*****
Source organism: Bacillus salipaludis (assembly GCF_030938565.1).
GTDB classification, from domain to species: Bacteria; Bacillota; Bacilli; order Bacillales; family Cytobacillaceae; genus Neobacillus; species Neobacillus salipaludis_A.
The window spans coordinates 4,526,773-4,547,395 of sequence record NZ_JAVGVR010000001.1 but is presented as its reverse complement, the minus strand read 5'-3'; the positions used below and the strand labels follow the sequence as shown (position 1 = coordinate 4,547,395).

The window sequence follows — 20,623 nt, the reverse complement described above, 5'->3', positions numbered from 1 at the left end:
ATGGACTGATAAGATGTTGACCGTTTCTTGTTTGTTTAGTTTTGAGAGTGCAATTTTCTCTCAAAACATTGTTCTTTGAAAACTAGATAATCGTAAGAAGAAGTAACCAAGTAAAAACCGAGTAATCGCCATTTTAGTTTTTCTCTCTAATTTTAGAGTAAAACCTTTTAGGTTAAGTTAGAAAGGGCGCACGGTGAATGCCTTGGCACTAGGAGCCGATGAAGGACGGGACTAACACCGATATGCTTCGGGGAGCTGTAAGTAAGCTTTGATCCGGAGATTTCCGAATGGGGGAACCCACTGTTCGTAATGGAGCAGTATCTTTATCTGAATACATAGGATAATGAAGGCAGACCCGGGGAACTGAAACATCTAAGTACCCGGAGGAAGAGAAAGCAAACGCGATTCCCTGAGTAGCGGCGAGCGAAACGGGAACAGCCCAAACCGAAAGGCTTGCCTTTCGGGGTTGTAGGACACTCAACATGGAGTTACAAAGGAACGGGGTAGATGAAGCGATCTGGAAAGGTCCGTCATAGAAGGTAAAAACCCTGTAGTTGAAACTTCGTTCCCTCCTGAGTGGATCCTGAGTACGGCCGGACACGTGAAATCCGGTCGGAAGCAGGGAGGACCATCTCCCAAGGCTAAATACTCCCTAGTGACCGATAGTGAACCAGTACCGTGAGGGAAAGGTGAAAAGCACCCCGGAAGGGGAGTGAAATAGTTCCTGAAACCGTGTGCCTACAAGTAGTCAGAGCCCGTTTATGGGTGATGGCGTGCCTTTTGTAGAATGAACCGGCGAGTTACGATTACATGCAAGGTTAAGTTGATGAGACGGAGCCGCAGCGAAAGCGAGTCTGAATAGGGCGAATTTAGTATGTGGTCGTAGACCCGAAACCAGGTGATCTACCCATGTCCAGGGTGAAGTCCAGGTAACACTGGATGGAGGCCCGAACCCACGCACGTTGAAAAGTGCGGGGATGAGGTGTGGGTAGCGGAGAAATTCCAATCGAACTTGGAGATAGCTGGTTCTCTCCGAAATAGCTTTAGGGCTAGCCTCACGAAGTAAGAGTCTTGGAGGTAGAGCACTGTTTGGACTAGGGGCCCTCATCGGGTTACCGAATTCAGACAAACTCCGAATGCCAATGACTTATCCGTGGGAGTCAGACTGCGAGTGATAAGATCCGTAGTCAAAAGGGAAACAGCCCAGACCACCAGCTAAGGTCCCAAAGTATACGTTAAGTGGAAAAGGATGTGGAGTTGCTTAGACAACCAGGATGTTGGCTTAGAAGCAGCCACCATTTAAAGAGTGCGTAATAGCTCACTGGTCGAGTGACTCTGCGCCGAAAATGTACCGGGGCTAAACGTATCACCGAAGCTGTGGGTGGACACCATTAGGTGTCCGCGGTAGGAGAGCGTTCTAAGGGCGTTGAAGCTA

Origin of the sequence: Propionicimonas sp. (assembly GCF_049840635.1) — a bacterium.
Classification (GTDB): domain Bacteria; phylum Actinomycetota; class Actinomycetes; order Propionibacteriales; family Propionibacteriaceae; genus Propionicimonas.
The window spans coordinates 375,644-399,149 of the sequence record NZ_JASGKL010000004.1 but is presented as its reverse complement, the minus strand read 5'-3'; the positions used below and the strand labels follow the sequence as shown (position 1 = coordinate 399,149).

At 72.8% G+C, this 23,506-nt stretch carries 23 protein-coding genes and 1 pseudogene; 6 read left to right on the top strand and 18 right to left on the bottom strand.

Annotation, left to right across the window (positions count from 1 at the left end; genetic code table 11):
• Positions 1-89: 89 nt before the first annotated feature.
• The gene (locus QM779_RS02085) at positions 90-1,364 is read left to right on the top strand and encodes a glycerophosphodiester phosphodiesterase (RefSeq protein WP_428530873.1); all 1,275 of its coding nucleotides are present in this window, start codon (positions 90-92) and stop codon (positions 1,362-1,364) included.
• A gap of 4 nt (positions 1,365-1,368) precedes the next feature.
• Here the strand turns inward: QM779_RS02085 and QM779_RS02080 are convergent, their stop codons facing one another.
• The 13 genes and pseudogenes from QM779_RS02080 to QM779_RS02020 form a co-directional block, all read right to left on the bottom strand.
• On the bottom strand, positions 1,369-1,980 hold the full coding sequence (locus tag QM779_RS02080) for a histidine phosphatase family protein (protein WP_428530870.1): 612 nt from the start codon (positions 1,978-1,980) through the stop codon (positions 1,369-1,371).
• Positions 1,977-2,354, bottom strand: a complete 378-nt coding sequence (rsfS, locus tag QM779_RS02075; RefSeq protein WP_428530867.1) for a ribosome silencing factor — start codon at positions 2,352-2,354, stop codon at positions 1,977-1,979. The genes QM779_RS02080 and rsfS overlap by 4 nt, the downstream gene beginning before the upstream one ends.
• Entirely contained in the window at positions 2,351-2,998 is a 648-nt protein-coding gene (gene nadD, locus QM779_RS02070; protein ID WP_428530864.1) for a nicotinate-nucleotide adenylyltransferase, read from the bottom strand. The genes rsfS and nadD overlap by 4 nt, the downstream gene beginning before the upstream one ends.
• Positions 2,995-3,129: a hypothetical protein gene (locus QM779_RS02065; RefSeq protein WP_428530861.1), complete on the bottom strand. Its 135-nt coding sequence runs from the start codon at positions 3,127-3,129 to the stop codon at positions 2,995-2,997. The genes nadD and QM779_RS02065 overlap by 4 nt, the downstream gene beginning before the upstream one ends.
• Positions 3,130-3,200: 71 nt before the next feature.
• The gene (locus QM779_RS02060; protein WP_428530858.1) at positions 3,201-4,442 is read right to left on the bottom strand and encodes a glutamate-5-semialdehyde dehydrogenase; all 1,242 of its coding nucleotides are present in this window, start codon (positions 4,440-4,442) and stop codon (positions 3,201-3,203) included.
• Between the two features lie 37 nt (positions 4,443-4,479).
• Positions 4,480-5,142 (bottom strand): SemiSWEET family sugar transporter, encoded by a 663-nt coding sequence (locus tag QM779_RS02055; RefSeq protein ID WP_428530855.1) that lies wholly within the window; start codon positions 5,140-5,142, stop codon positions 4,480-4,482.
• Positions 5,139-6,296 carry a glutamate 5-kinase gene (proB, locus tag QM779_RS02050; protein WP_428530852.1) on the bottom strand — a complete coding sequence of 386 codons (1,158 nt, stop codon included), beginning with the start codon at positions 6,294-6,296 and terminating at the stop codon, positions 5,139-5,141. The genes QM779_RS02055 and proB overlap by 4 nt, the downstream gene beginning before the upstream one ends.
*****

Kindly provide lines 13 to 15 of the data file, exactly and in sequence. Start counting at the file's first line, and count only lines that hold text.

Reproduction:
• A gap of 4 nt (positions 1,365-1,368) precedes the next feature.
• Here the strand turns inward: QM779_RS02085 and QM779_RS02080 are convergent, their stop codons facing one another.
• The 13 genes and pseudogenes from QM779_RS02080 to QM779_RS02020 form a co-directional block, all read right to left on the bottom strand.